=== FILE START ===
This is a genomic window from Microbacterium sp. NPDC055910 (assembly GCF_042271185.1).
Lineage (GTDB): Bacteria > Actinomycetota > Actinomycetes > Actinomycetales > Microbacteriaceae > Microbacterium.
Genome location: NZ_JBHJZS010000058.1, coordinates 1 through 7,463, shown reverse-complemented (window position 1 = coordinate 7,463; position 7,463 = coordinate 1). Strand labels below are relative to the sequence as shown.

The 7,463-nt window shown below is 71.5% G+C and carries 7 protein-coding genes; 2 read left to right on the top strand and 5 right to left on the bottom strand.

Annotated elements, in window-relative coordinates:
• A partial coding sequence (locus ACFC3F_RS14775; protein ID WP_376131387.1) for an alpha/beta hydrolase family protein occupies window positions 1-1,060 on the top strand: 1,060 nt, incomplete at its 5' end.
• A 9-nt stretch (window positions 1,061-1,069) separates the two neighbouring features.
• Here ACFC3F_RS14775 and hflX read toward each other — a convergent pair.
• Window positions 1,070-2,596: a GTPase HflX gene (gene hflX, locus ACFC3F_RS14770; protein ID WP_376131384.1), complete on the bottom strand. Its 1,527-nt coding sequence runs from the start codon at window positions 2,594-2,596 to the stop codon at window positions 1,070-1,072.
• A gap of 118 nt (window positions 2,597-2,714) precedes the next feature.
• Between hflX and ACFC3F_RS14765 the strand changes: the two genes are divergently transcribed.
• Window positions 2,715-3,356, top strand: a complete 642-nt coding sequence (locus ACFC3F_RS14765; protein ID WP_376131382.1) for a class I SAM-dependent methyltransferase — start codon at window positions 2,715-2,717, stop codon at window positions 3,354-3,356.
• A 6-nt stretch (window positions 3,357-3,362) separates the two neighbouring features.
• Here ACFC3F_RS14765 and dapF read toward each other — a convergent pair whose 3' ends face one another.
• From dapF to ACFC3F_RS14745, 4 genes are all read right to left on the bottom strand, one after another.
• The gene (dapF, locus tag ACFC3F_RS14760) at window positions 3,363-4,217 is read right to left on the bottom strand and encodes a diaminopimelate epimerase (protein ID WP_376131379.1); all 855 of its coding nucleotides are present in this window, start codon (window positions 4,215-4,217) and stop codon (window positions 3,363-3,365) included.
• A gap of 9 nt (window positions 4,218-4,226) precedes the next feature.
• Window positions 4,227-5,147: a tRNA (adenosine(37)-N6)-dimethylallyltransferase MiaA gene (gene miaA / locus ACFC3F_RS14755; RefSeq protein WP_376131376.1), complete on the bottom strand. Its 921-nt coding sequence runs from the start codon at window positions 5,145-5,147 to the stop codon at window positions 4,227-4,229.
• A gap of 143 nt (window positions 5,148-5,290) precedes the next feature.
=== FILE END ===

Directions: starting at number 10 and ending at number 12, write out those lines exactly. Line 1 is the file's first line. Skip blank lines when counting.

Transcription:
• A gap of 118 nt (window positions 2,597-2,714) precedes the next feature.
• Between hflX and ACFC3F_RS14765 the strand changes: the two genes are divergently transcribed.
• Window positions 2,715-3,356, top strand: a complete 642-nt coding sequence (locus ACFC3F_RS14765; protein ID WP_376131382.1) for a class I SAM-dependent methyltransferase — start codon at window positions 2,715-2,717, stop codon at window positions 3,354-3,356.